For many people, the phrase “virtual reality” is likely to conjure up scenes from movies like The Matrix and Ready Player One. The concept of immersing yourself in a digital world where you can interact with computer-generated characters sometimes seems like the stuff of science fiction or the distant future.
In fact, virtual reality (VR) and its close cousin “augmented reality” (AR) are rapidly emerging technologies—and they’re more prevalent than you might realize. From entertainment and gaming to science and medicine, AR and VR are increasingly integrated into our everyday lives.
What exactly are augmented reality and virtual reality, and how do they differ? Augmented reality enhances experience by overlaying digital images, graphics, or sensations onto the real world. If you’ve used Snapchat lenses or played the game Pokemon Go, chances are you’re familiar with it. In general, all you need to experience augmented reality is a mobile device, like a smartphone, tablet, or laptop.
Virtual reality, on the other hand, is when you are immersed in a completely computer-generated world. This requires a more elaborate setup, including a headset, such as Facebook’s Oculus or Sony’s PlayStation VR, and a handheld remote or two, which allow you to see, hear, and interact with a totally digital environment.
In fall 2017, as interest in these technologies was increasing, BU undergrads Chandler Zhang (ENG’18) and Alicia Hong (COM’18) decided to launch an AR/VR club. Hong says she was more involved on the VR side and Zhang on the AR side. They’d run into each other at AR/VR events around Boston, and when Zhang suggested cofounding a club at BU, Hong jumped at the opportunity.
“We decided that our mission would be to foster an enthusiastic community,” Zhang says, “and also make sure that Boston University is a recognized name in the greater Boston area AR/VR community.”
The club is open to all majors and welcomes from novices to seasoned AR/VR practitioners. Sophomore Jared Yellen (CAS), this year’s president, says the club “tries to foster everyone who has an interest in augmented reality and virtual reality, and help them either further their attempts to create things in AR/VR or just learn more about what’s going on in the industry and the world.”
A common misconception is that AR/VR is mostly for computer programmers. But AR and VR projects involve skills from a variety of disciplines, such as graphics, sound design, and much more. Junior Caolan Disini (CAS), for example, studies computer science, but is minoring in art, and he says he incorporates 3-D modeling in art classes with his VR projects.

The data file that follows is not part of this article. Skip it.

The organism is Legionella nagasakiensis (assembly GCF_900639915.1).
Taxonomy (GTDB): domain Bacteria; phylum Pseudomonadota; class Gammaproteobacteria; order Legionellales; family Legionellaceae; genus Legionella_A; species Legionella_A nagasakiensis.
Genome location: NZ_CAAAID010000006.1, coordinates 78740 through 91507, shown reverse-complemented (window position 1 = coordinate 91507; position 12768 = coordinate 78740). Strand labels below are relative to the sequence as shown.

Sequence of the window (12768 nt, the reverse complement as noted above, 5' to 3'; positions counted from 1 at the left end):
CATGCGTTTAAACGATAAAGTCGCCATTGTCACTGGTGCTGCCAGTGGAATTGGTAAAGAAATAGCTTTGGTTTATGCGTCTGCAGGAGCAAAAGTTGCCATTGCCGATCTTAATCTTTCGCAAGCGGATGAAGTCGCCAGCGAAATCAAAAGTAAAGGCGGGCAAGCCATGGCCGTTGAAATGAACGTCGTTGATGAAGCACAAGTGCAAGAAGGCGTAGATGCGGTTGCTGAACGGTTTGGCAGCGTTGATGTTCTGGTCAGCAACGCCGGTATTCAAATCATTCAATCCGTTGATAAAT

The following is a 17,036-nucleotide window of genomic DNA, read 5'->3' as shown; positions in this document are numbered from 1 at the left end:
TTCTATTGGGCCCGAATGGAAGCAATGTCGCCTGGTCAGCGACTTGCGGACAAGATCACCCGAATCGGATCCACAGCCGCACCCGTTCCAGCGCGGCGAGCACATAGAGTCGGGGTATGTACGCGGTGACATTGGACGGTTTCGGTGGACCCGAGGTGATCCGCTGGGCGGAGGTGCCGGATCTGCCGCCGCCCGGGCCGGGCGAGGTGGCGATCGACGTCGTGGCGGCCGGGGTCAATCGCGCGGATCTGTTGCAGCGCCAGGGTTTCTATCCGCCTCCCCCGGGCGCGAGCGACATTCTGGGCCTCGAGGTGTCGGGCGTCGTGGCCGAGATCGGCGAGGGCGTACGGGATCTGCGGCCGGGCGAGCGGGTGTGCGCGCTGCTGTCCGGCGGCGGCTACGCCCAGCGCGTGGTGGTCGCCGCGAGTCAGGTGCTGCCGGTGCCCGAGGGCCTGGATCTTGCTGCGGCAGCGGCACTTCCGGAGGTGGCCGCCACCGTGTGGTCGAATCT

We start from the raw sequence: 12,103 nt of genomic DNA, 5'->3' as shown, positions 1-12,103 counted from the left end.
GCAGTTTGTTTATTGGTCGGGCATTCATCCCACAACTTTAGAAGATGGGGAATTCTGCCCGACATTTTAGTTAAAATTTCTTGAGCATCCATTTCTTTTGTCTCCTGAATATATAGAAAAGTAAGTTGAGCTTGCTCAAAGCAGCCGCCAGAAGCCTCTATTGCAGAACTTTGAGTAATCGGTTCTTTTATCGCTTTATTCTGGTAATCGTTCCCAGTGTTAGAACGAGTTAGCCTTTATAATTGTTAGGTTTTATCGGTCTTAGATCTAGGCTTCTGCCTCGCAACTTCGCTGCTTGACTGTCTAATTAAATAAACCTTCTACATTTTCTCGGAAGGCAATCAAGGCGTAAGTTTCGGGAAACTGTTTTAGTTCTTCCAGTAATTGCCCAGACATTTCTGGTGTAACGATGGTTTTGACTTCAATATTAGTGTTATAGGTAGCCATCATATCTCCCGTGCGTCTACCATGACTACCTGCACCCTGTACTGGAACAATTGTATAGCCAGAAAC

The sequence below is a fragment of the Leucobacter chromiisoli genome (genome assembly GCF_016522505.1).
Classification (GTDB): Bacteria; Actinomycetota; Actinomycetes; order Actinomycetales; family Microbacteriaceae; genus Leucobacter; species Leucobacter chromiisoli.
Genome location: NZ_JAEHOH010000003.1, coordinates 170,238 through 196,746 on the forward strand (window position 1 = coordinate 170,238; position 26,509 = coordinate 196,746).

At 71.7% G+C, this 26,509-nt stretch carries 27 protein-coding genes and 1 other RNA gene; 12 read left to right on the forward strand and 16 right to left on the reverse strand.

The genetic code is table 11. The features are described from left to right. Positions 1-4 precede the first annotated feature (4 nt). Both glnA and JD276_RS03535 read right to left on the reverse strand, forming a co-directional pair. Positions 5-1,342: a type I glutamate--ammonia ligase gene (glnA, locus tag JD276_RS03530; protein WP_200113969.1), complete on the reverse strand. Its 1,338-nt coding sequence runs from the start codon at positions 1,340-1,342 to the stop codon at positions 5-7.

The club frequently brings in outside speakers for programming and design workshops. This semester they’ve held workshops on Unity and Simmetri, programming applications to create AR/VR experiences. “One of the biggest difficulties with AR/VR at BU is there are no classes that teach how to create things in AR/VR,” Yellen says, “so we try to fill the gap.”
At a recent meeting, MIT Open Documentary Lab research fellow Charity Everett gave a talk about using VR and 360-degree storytelling to evoke more emotional responses. Members suggest topics for guest speakers and workshops: “Whatever people have interest in is what we want to do,” Yellen says. A VR game tournament is in the works for sometime in the coming weeks.
And on April 29, the club will host its second AR/VR Festival. Last year’s festival brought in five companies and drew 200 students to the BUild Lab to learn how companies and students are using AR and VR to advance entertainment, education, and industry. This time around, Yellen hopes to have 20 companies attending at this year’s venue, the GSU Metcalf Ballroom.
Yellen has big plans for the club: he hopes to expand meetings to at least two a week—one focused on learning how to create things and the other on what you can do with the technology.
“We’d like to make it so that it’s just a technology that anyone can be interested in and anyone can be involved in,” he says.
The BU AR/VR Club meets every Tuesday at 6 pm in the Hariri Seminar Room at 111 Cummington Mall. Check out the group on Facebook and Instagram. The second annual AR/VR Festival will be held Monday, April 29, from noon to 5 pm, in the George Sherman Union Metcalf Ballroom, 775 Commonwealth Ave; register on Eventbrite for a free ticket.